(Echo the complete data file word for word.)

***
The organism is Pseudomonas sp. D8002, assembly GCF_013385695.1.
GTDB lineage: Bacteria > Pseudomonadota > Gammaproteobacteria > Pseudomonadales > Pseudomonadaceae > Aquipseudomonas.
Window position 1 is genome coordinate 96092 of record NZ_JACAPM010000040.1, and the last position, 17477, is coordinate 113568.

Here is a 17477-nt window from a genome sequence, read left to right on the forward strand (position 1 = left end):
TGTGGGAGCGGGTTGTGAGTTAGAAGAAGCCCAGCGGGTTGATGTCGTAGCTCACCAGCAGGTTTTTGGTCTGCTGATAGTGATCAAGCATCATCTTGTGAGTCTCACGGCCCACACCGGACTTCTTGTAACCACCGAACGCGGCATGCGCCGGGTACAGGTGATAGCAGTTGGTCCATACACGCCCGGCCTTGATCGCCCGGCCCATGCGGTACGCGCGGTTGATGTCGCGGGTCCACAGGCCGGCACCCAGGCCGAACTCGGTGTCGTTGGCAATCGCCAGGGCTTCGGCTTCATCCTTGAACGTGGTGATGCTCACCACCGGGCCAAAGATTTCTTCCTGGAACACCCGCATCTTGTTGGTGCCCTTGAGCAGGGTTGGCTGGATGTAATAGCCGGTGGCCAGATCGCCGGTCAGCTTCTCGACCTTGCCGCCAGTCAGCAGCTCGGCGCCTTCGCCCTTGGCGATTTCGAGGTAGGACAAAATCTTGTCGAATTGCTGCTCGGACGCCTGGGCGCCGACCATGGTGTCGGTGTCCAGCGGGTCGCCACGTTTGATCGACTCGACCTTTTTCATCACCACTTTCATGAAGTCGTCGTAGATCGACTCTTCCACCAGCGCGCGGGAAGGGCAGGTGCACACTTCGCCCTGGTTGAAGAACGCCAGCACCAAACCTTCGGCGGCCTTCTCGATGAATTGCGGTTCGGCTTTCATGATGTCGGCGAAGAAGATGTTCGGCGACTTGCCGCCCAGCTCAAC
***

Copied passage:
The organism is Pseudomonas sp. D8002, assembly GCF_013385695.1.
GTDB lineage: Bacteria > Pseudomonadota > Gammaproteobacteria > Pseudomonadales > Pseudomonadaceae > Aquipseudomonas.
Window position 1 is genome coordinate 96092 of record NZ_JACAPM010000040.1, and the last position, 17477, is coordinate 113568.

Here is a 17477-nt window from a genome sequence, read left to right on the forward strand (position 1 = left end):
TGTGGGAGCGGGTTGTGAGTTAGAAGAAGCCCAGCGGGTTGATGTCGTAGCTCACCAGCAGGTTTTTGGTCTGCTGATAGTGATCAAGCATCATCTTGTGAGTCTCACGGCCCACACCGGACTTCTTGTAACCACCGAACGCGGCATGCGCCGGGTACAGGTGATAGCAGTTGGTCCATACACGCCCGGCCTTGATCGCCCGGCCCATGCGGTACGCGCGGTTGATGTCGCGGGTCCACAGGCCGGCACCCAGGCCGAACTCGGTGTCGTTGGCAATCGCCAGGGCTTCGGCTTCATCCTTGAACGTGGTGATGCTCACCACCGGGCCAAAGATTTCTTCCTGGAACACCCGCATCTTGTTGGTGCCCTTGAGCAGGGTTGGCTGGATGTAATAGCCGGTGGCCAGATCGCCGGTCAGCTTCTCGACCTTGCCGCCAGTCAGCAGCTCGGCGCCTTCGCCCTTGGCGATTTCGAGGTAGGACAAAATCTTGTCGAATTGCTGCTCGGACGCCTGGGCGCCGACCATGGTGTCGGTGTCCAGCGGGTCGCCACGTTTGATCGACTCGACCTTTTTCATCACCACTTTCATGAAGTCGTCGTAGATCGACTCTTCCACCAGCGCGCGGGAAGGGCAGGTGCACACTTCGCCCTGGTTGAAGAACGCCAGCACCAAACCTTCGGCGGCCTTCTCGATGAATTGCGGTTCGGCTTTCATGATGTCGGCGAAGAAGATGTTCGGCGACTTGCCGCCCAGCTCAAC